photo: Andrew via flickr
One thing that particularly struck me about the Copenhagen Climate Congress was a feeling consistently brought up that there is a real disconnect between what scientists are saying about climate change, the way its presented in the media and by politicians. A fundamental problem of communication exists. Which made it all the more interesting when Yale Environment 360 ran an interview with Elizabeth Kolbert on her perception of the coverage of climate change. Here are a couple of the excerpts:Scientists Can't Just Leave Policy to Politicians & Economists
Kolbert was asked about how scientists have communicated the seriousness of climate change. She responded:
Kolbert: Oh, I don’t think they’ve done a good job. They have some of the same problems that journalists have, which is that scientists are interested in introducing something new in their work. They want new results, new information. They want to break new ground. They need to do that to get funding, really. And global warming, the fact that global warming is happening, that is really old news in scientific circles. It’s just a settled question in scientific circles. So scientists moved on to other issues having to do with climate change…
e360: But not whether it exists?
Kolbert: No, absolutely not. That would be considered — you’d just be laughed at in a scientific discussion. But that message really never reached the public, and you could argue that that’s the journalists’ fault, and I do fault journalists for that. But I also fault scientists because they sort of have just left things to the journalists. And now that we’ve sort of moved to a new stage of the debate, a policy debate, they’re not going to be involved in that either. They’re going to leave that to the economists or to the political scientists.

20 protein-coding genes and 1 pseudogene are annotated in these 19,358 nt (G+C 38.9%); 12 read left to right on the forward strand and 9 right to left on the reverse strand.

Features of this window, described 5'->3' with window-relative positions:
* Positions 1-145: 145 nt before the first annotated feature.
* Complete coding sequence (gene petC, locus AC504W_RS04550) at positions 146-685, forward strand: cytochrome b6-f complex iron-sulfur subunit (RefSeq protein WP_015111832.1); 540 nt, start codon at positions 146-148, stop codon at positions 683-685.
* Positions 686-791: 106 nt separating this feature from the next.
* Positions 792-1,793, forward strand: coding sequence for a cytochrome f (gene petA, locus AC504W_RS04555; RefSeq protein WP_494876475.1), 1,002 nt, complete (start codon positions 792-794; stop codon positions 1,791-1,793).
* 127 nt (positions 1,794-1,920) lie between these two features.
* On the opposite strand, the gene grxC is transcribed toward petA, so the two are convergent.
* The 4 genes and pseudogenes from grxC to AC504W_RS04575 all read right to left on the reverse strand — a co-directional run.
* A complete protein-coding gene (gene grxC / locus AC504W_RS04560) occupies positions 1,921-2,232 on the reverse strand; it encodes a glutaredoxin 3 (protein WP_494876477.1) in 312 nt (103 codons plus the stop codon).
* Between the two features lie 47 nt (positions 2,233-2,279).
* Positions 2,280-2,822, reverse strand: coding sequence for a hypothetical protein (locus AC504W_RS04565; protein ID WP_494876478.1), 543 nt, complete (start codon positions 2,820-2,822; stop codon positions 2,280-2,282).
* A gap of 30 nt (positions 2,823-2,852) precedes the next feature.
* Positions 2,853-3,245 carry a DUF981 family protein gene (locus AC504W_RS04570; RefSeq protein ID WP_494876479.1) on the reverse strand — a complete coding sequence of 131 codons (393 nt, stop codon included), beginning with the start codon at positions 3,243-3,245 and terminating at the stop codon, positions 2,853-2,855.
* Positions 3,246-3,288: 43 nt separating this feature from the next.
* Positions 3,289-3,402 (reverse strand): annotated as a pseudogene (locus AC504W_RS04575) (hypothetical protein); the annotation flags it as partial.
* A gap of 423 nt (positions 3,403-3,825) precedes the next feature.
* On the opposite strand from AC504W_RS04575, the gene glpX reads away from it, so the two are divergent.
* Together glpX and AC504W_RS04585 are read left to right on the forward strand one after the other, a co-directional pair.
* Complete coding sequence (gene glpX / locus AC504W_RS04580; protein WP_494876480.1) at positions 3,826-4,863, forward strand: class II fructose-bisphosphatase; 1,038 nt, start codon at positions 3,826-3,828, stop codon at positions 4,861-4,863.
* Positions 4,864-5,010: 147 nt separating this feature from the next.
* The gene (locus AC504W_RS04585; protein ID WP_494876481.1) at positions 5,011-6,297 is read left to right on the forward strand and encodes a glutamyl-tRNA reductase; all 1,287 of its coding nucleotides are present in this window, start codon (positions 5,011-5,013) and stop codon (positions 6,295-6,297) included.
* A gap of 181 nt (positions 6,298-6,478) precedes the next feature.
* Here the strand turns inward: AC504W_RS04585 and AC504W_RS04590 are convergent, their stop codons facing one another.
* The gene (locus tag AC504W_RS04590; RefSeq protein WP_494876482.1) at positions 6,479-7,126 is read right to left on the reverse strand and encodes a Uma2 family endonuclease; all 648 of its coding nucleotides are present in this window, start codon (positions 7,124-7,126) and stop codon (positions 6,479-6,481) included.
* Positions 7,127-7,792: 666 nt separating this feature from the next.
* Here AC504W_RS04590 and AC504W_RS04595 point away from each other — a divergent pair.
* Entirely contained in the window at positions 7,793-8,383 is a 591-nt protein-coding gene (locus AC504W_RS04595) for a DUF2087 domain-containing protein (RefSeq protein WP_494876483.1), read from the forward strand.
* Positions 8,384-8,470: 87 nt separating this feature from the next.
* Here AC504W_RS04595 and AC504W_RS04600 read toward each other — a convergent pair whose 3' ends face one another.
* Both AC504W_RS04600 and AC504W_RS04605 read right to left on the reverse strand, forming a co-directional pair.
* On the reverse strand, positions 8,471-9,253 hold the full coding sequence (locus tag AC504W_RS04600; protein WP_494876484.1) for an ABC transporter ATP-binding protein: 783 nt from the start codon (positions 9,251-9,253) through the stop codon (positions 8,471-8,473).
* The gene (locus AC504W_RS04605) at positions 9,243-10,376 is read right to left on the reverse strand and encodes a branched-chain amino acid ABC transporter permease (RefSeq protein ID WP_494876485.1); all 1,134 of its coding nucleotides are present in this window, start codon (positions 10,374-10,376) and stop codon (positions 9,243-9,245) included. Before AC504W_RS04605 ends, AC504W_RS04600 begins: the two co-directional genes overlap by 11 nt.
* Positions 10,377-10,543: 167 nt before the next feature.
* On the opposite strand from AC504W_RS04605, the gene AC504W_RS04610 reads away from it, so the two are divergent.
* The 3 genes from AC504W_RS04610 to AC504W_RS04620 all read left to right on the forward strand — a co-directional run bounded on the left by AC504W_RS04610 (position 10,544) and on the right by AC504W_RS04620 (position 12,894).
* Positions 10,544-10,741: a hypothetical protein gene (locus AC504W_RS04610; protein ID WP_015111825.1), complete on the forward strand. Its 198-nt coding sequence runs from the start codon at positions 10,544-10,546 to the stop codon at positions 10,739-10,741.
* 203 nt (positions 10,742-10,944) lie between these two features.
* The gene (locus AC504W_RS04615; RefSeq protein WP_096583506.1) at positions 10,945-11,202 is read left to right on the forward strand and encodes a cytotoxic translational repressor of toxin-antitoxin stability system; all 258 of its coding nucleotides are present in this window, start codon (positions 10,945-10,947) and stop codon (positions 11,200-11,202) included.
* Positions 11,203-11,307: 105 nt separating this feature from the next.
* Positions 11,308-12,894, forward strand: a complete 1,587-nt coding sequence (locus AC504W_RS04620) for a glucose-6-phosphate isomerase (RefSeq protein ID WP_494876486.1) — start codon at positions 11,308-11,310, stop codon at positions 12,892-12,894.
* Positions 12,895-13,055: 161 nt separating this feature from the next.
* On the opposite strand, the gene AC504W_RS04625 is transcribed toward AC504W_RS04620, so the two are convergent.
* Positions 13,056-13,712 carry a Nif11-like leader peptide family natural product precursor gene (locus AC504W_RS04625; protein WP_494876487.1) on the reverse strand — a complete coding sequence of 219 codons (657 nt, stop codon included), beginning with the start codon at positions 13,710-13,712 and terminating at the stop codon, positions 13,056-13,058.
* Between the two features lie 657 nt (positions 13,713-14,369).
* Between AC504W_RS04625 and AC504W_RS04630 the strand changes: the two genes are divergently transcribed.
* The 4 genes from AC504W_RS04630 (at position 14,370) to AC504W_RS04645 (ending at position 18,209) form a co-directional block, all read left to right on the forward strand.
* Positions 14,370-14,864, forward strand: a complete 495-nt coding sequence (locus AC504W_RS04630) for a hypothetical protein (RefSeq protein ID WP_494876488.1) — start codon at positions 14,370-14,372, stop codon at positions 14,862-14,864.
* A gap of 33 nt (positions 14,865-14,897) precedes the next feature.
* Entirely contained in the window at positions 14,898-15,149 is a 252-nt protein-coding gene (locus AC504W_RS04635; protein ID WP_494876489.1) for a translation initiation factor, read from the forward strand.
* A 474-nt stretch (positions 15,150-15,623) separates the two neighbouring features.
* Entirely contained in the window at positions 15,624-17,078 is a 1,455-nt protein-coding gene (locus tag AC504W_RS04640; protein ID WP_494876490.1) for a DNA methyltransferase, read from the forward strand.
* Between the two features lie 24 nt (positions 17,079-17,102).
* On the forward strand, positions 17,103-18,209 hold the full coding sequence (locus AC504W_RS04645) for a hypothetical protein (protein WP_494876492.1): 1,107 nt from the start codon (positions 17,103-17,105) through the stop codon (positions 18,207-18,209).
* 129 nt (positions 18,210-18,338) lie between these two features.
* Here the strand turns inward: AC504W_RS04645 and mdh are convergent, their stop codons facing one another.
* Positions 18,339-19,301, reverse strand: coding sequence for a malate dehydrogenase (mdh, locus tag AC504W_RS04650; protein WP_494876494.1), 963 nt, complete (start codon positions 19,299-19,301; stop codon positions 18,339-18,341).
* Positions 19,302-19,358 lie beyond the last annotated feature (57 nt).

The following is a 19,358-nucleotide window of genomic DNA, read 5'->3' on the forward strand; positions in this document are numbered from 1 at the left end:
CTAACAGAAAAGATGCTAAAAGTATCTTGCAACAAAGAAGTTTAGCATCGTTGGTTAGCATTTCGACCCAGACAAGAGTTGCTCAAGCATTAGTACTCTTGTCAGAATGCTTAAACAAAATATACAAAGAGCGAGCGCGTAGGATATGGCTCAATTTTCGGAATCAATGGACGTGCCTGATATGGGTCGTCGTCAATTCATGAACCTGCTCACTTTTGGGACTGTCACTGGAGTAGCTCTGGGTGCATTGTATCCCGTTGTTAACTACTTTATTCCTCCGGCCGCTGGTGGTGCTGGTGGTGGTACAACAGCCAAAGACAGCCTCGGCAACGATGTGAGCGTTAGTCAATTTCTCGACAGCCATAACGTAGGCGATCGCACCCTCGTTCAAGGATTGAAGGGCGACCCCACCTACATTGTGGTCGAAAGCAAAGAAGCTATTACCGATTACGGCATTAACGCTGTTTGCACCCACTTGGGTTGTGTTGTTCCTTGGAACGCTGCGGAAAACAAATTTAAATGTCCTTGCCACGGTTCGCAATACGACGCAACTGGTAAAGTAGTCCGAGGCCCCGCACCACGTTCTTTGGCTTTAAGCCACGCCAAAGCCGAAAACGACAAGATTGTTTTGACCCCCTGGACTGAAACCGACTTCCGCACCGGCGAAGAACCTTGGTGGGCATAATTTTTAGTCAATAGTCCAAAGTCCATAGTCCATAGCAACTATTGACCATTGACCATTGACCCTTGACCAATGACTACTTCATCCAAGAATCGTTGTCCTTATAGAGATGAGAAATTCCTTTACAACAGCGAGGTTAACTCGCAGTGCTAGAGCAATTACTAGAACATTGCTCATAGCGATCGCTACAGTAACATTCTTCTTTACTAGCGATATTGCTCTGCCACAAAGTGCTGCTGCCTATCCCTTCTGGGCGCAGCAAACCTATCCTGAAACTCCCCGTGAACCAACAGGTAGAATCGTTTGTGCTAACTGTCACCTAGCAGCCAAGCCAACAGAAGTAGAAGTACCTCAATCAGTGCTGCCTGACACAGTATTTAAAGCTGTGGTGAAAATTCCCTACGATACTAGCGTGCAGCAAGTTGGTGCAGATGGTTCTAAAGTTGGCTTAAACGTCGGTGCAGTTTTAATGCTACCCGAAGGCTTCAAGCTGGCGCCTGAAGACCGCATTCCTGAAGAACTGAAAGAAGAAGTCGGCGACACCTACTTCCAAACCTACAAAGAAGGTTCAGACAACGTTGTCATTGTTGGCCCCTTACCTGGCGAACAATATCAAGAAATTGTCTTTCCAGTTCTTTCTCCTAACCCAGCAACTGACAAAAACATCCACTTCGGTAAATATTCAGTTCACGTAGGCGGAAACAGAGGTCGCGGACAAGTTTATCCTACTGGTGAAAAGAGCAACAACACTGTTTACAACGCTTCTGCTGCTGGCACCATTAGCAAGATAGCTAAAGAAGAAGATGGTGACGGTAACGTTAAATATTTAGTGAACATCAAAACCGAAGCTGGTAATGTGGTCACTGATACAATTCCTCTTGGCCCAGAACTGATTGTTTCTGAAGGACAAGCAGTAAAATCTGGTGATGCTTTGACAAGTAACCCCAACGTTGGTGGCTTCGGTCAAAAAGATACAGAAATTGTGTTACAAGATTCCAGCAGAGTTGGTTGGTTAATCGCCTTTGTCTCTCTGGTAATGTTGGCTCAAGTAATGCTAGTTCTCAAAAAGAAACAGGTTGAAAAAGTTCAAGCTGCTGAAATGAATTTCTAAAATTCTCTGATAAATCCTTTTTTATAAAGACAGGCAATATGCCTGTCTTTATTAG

And I think that’s a big mistake because when you read a lot of economic analyses of climate change, you are struck with a very worrisome sense that the economists don’t understand the science, don’t appreciate the gravity of the situation. And they don’t seem to be factoring in the notion of we’re not talking here about small, inconvenient changes that are not worth changing our lifestyle to avoid. We’re talking about a desolate planet, not really in that long a time, okay?
In terms of generations that we will touch, certainly our grandchildren will be facing a very, very bleak future if we just sit on our hands for not that much longer. So I really urge scientists to make their voices heard, and I think there's a certain moral urgency to that—and I think some scientists feel that way.
It's really that last paragraph that hits the nail on the head for me. In Copenhagen I heard plenty of scientists express the idea that they didn't really want to get involved in the policy debate (at least not publicly). What to do with the information they provide regarding climate change was something for politicians and economists and society as a whole to decide.
Which is true, to a degree. As a society we have to decide to make changes in our lives and in the structure of our nations to prevent increasing carbon emissions and temperature increases. But without advice and leadership from the people closest to the research about what should be done—and sometimes that level of policy prescription does come from scientists, to be fair—the seriousness of the issue is likely to remain unrecognized.
The Moral/Ethical Dimension of Climate Change
Another thing which I was quite quite glad that Yale Environment 360 asked Kolbert about is the moral and ethical dimension of climate change:
Well, I'm no moral philosopher, but it seems to me in that if there's not a moral dimension to potentially leaving a totally impoverished planet to future generations, all future generations, I don't know what would be.
These are changes that last thousands of years. They're not things that you could turn around. What we've done to the oceans, for example, in terms of adding CO2 or, really, carbonic acid to the oceans, changing the chemistry of the oceans. That is irreversible for, on the order of, 10,000 years, okay? So we're talking about, basically, for all intents and purposes, forever...
What is our ethical obligation is not to hand off a planet that's habitable? I can't really see a higher ethical obligation.
More: A Reporter's Field Notes on the Coverage of Climate Change
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